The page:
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Dearborn woman sparks policy change, becomes first Air Force JAG officer to wear a hijab

Posted at 6:59 AM, Aug 05, 2021
and last updated 2021-08-06 10:32:18-04

DEARBORN, Mich (WXYZ) — By her own admission, Capt. Maysaa Ouza is not your typical U.S. Air Force officer. The 29-year-old grew up in Dearborn and proudly wears a hijab.

“When I first joined I personally didn’t see any other Muslim women who wore a hijab in uniform," she told 7 Action News.

It was something Maysaa had to fight for, too; a hijab, along with other religious dress in the Air Force, requires approval through a religious accommodation process.

“When I first joined I was told that I wouldn’t be allowed to apply for religious accommodation until after I completed officer training school," Ouza said. “I felt like I was being forced to choose between serving my country and practicing the tenants of my faith.”

So back in 2018 Ouza, now a JAG officer or attorney in the Air Force's legal arm, had to find legal guidance of her own.

“I wanted to join because I wanted to protect and defend the freedoms of this country, yet ironically enough it felt like my religious freedom was being stripped away," she said. "So I called my mentor and with her advice we solicited the representation of the ACLU and Hammoud & Dakhlallah Law Group.”

Because of those efforts, the Air Force not only granted Ouza a religious accommodation, but within that same year changed its policy.

“They changed their policy to allow pre-assession of religious accommodation requests," she said; meaning airmen and airwomen can start the process of applying for and getting that accommodation right away.

“Sometimes issues don’t really come to fruition unless someone makes an issue out of it. And I’m that type of person.”

Making an issue out of it, or in this case advocating, is something Ouza does day-in and day-out for other people. She works as a special victims counsel at the Wright Patterson Air Force Base in Ohio.

“I represent victims of sexual assault and domestic violence," Ouza told Action News.

We asked her why she originally wanted to join the Air Force. She said it started with her parents and their dream for her future.

“My parents emigrated from Lebanon to Michigan in the early 80s. They came here with nothing but the clothes on their backs.”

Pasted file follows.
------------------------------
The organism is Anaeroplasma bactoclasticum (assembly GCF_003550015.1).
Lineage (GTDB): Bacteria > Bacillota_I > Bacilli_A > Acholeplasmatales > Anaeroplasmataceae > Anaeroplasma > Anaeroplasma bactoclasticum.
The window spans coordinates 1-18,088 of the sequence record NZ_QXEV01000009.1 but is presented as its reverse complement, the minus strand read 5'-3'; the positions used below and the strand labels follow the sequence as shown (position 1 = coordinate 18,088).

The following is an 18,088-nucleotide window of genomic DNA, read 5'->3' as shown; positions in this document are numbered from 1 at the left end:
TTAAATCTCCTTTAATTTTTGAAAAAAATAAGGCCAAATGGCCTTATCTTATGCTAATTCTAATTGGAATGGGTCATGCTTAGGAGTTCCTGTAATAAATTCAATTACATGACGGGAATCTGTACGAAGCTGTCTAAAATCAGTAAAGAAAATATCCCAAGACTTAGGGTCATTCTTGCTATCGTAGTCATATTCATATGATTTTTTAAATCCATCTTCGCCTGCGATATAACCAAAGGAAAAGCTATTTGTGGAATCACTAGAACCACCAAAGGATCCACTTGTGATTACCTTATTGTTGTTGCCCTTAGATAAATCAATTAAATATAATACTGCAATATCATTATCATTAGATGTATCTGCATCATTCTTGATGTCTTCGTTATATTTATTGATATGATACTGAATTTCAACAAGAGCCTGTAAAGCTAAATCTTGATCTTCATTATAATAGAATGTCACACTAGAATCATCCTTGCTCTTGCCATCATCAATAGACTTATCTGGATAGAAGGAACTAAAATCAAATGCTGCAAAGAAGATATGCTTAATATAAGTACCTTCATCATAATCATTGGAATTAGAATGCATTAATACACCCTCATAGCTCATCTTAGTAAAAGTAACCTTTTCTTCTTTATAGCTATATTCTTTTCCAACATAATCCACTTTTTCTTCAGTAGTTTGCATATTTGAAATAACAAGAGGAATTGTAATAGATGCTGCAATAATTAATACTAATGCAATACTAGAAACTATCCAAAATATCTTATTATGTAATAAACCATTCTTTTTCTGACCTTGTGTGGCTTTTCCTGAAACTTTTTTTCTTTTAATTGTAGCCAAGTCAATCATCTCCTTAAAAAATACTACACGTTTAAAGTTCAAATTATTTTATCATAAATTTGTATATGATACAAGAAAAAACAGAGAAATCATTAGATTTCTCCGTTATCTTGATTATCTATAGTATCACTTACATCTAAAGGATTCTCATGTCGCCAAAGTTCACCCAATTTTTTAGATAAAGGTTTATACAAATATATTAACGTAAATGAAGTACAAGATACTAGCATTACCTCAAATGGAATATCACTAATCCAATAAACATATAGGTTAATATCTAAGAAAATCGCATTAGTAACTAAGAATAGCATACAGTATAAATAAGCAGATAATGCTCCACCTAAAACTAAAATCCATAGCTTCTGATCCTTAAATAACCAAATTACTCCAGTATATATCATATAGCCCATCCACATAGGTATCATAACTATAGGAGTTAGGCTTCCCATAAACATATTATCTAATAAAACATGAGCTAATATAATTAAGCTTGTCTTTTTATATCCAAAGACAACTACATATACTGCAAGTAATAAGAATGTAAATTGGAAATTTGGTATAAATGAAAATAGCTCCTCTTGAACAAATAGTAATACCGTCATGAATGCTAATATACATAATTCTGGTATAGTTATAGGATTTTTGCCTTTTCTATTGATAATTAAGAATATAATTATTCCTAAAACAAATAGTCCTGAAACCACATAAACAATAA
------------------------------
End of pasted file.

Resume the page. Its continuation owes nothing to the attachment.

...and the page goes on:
Ouza's father's first job in the U.S. was at Ford. Growing up she said her parents taught her to dream big, and fight hard for her values.

It's those lessons Ouza said, that led her to her career in the first place.

“I wanted to represent marginalized groups and I wanted to help empower others to have a voice.”

She uses TikTok as a megaphone in that effort, along with fellow Air Force officers.

Her videos have had millions and millions of views; she often uses comedy and satire to spread messages of love, inclusion, and acceptance.

The Air Force doesn't track the number of religious accommodations it grants, but we reached out to see what the demographics within the Air Force look like currently.

Overall the Air Force is largely male and white. According to its self-reported demographic information, just 21.3% of active duty Air Force personnel are women.

The following percentages reflect active duty Air Force military members' racial identification:

  • 71% White
  • 15% Black or African American
  • 4.3% Asian
  • 0.8% American Indian / Native Alaskan
  • 1.2% Native Hawaiian / Other Pacific Islander
  • 4.6% Identified more than one race
  • 3.5% Declined to respond

Additionally, "Hispanic or Latino" which is considered an ethnic not a racial category, is registered separately and in addition to the above categories.

  • 15.9% Hispanic or Latino
  • 80.0% Not Hispanic or Latino
  • 4.1% Declined to respond

"I receive messages on a daily [basis] from Muslims, from Sikhs, from other minorities who want to wear their articles of faith in the uniform," Ouza said.

Since the policy was changed, Ouza said she has seen a few more women in the Air Force sport hijabs.

"You can’t be what you can’t see," she told Action News. "Hopefully they can see themselves in me. When they see someone like me in a position like this, I want them to see themselves."